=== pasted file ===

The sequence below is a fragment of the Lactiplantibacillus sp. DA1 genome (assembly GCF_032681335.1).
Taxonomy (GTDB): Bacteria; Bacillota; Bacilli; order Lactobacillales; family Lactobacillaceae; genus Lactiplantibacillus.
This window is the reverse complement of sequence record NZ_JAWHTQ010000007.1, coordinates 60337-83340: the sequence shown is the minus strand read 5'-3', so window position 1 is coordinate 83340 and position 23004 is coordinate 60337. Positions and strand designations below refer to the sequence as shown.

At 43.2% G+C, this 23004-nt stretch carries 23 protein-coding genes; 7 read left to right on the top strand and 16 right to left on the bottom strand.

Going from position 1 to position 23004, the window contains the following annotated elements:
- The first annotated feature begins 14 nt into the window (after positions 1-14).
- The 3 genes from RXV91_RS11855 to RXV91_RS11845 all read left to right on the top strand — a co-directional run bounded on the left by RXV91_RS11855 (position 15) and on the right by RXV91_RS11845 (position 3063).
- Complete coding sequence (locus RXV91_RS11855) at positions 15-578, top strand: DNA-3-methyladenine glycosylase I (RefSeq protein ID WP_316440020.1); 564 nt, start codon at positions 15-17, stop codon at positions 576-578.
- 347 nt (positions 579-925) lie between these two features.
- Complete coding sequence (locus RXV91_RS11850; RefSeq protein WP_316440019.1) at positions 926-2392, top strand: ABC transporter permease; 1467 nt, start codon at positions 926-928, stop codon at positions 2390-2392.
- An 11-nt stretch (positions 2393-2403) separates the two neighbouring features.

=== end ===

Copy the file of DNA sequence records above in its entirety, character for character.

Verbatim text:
The sequence below is a fragment of the Lactiplantibacillus sp. DA1 genome (assembly GCF_032681335.1).
Taxonomy (GTDB): Bacteria; Bacillota; Bacilli; order Lactobacillales; family Lactobacillaceae; genus Lactiplantibacillus.
This window is the reverse complement of sequence record NZ_JAWHTQ010000007.1, coordinates 60337-83340: the sequence shown is the minus strand read 5'-3', so window position 1 is coordinate 83340 and position 23004 is coordinate 60337. Positions and strand designations below refer to the sequence as shown.

At 43.2% G+C, this 23004-nt stretch carries 23 protein-coding genes; 7 read left to right on the top strand and 16 right to left on the bottom strand.

Going from position 1 to position 23004, the window contains the following annotated elements:
- The first annotated feature begins 14 nt into the window (after positions 1-14).
- The 3 genes from RXV91_RS11855 to RXV91_RS11845 all read left to right on the top strand — a co-directional run bounded on the left by RXV91_RS11855 (position 15) and on the right by RXV91_RS11845 (position 3063).
- Complete coding sequence (locus RXV91_RS11855) at positions 15-578, top strand: DNA-3-methyladenine glycosylase I (RefSeq protein ID WP_316440020.1); 564 nt, start codon at positions 15-17, stop codon at positions 576-578.
- 347 nt (positions 579-925) lie between these two features.
- Complete coding sequence (locus RXV91_RS11850; RefSeq protein WP_316440019.1) at positions 926-2392, top strand: ABC transporter permease; 1467 nt, start codon at positions 926-928, stop codon at positions 2390-2392.
- An 11-nt stretch (positions 2393-2403) separates the two neighbouring features.